5 Radiology Specialties That Go Beyond X-rays
When you hear the word radiology, what’s the first thing you think of? If you said x-rays, you’re not alone.
It’s true x-rays are an integral aspect of radiology, but there are several radiology specialties that allow you to focus on so much more. It’s because of this variety in the field that you have many options to discover a niche that suits you and your goals in working as a radiologic technologist.
Technology is constantly advancing and so is the need for these specialists across various fields in radiology. In fact, radiologic technologist jobs are expected to increase at the faster-than-average rate of nine percent through 2024, according to the U.S. Bureau of Labor Statistics (BLS). As the population ages, the need for diagnostic imaging to treat disease will increase, the BLS notes.
Though there are a variety of career options and specialties within the field of radiology, all radiologists have a few things in common--namely that they use sophisticated technology to create images that help physicians both diagnose and treat a wide variety of health conditions. All radiologic technicians collaborate closely with their supervising radiologists and other health professionals in their work environment to ensure patients continually receive high-level care.
Ready to learn more about the exciting opportunities in this field? Here are just a few of the specialties in radiology you could choose to focus on in your career as a radiologic technologist.
5 radiology specialties you may not know about
Though the technology and medical conditions may vary, one thing rings true for all of these specialists: their work plays a significant role in helping patients improve. Read a little more about these radiology specialties that would allow you to help others every day.
Radiologic technologists who specialize in mammography work in both hospitals and clinics to help diagnose diseases of the breast with radiation imagery. Mammography is a specific type of diagnostic imaging that uses low-dose x-rays to detect cancer. This imaging is able to identify cancer cells even before a patient has noticed symptoms, making it much easier to treat.
Like most radiology specialists, you’ll need to obtain a special mammography certification after attaining your radiologic technologist degree to practice in their field.
Sonographers employ ultrasound machines that use high-frequency sound waves. These sound waves generate images that help physicians diagnose and treat various medical conditions. While sonography is often associated with OB-GYNs, sonographers actually work in a variety of fields with many different patients in both hospital and clinical settings.
For example, abdominal sonographers image organs in the abdominal area. Musculoskeletal sonographers deal with muscles, ligaments, tendons and joints and pediatric sonographers work specifically in diagnostic imaging for children. To become a sonographer, you will likely have to obtain a specialized certification after earning your associate degree.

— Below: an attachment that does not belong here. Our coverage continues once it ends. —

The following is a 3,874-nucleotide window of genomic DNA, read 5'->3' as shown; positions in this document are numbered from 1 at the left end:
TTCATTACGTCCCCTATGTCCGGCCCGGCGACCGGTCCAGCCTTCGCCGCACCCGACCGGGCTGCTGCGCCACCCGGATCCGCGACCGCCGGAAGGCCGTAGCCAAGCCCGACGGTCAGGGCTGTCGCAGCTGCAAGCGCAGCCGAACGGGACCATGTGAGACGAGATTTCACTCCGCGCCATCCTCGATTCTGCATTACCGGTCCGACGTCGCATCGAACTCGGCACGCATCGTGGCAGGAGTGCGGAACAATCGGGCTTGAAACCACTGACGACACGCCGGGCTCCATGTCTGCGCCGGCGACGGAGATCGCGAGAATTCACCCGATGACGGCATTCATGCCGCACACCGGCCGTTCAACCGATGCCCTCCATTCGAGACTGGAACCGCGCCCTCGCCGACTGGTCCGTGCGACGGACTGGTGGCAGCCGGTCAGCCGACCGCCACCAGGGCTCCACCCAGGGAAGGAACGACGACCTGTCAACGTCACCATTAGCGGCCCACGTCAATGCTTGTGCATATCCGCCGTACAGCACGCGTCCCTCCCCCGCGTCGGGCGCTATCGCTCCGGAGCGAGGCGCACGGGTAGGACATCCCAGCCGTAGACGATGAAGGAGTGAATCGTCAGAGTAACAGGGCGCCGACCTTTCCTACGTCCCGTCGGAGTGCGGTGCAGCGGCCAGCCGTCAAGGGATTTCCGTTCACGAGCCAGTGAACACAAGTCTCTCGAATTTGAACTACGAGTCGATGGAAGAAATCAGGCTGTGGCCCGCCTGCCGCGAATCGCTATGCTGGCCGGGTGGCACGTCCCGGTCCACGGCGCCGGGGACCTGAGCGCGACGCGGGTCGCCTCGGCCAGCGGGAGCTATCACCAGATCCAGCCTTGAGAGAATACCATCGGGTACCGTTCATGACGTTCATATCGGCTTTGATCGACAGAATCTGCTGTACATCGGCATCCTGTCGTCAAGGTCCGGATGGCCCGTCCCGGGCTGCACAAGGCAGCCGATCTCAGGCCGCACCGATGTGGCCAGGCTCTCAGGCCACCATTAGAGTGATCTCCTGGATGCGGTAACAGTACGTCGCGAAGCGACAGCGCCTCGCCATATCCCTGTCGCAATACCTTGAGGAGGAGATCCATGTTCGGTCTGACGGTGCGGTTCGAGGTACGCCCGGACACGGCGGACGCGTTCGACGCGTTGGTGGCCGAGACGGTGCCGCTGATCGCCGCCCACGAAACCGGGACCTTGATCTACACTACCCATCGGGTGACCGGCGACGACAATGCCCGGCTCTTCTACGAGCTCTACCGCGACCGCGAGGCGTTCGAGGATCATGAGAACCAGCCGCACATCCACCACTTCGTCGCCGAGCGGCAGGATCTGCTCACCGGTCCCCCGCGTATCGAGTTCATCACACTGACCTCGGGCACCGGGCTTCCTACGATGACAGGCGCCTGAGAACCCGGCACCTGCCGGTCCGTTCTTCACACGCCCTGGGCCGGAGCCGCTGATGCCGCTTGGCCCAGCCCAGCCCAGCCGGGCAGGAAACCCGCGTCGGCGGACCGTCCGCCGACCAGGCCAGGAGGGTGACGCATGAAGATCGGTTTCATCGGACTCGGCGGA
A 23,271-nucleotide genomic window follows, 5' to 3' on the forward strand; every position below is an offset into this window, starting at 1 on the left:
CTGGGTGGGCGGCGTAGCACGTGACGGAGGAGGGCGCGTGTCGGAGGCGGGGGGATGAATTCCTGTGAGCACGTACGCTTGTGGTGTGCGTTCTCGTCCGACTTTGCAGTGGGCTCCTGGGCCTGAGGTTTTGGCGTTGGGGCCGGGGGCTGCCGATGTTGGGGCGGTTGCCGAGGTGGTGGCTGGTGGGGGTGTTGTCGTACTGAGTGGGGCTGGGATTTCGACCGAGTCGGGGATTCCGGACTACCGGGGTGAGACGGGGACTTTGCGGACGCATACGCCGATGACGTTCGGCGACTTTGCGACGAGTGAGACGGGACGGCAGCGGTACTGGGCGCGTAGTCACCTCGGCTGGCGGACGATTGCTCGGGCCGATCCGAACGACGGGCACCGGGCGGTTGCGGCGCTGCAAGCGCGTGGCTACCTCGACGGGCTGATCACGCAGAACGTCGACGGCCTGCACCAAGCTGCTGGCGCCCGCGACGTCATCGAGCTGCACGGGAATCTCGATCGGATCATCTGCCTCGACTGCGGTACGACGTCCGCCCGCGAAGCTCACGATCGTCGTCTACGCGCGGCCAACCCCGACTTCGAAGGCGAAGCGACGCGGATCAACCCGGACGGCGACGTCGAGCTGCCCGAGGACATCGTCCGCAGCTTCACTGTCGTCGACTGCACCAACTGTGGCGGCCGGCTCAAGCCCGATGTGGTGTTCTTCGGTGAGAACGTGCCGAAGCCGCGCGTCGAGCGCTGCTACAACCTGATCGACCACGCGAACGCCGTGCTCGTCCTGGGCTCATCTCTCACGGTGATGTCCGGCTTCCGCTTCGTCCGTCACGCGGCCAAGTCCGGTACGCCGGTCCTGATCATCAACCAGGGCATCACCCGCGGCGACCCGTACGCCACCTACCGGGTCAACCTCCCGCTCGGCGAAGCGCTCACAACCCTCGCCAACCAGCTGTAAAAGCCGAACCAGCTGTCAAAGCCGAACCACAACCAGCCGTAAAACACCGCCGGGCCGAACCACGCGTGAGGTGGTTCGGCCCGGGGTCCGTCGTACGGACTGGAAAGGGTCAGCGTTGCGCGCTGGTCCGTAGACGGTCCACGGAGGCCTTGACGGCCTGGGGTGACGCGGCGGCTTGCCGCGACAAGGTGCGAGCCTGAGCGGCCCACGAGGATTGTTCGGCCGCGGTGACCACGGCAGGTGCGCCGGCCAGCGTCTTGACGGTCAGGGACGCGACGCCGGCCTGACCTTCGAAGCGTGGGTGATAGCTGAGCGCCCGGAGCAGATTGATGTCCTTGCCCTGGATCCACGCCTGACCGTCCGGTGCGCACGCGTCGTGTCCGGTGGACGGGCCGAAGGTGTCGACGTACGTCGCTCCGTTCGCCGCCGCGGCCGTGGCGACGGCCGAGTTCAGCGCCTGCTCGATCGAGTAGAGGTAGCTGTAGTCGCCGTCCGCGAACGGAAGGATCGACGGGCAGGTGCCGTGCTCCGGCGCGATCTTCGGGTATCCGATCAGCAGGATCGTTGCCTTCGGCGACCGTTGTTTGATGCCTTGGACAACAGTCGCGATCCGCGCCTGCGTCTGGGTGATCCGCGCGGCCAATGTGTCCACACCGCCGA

3. Nuclear medicine
A continually growing specialty in the field of radiology is nuclear medicine, which involves administering radioactive drugs to patients for positron emission tomography (PET) scans. These scans are most often used to diagnose conditions in the brain or heart.
The ability to perform many mathematical formulations is an important part of this specialty. Additionally, in order to work in the area of nuclear medicine, you may need to be licensed, depending on the state in which you live. Like the other radiologic specialties, you will also need to become certified.
4. MRI technology
MRI techs operate magnetic resonance imaging (MRI) machines to create diagnostic images for healthcare professionals. Most of these professionals work in hospital settings, while others work in medical labs or outpatient care centers. The images they produce help to diagnose issues in the brain, musculoskeletal problems, sports injuries, spinal conditions and more.
Most states require radiologic technologists to have licenses to work in their field. Even if your state doesn’t require a license, many employers prefer candidates who are licensed.
5. Bone densitometry
Bone densitometrists use dual-energy x-ray absorptiometry (DXA) scans to help patients deal with issues of bone loss that can lead to osteoporosis, a problem most often ailing older generations of women. Routine bone density tests are recommended for all women 65 and older, according to the U.S. Preventive Services Task Force. This means bone densitometry will likely remain an in-demand radiology specialty.
Take the next step
Now you know there’s a lot more to radiology than just x-rays. These are just some of the exciting radiology specialties you could choose to pursue. Special training is included in each of these areas, but before obtaining the various certifications, you’ll have to be educated on the basics of the field.
Check out our radiologic technology degree page to learn more about how we can help prepare you for any of these specialties in as few as 24 months.*
*Completion time is dependent on the number of courses completed each term.
Rasmussen College may not prepare students for all positions profiled in this article. Specific education requirements will vary based on employer.
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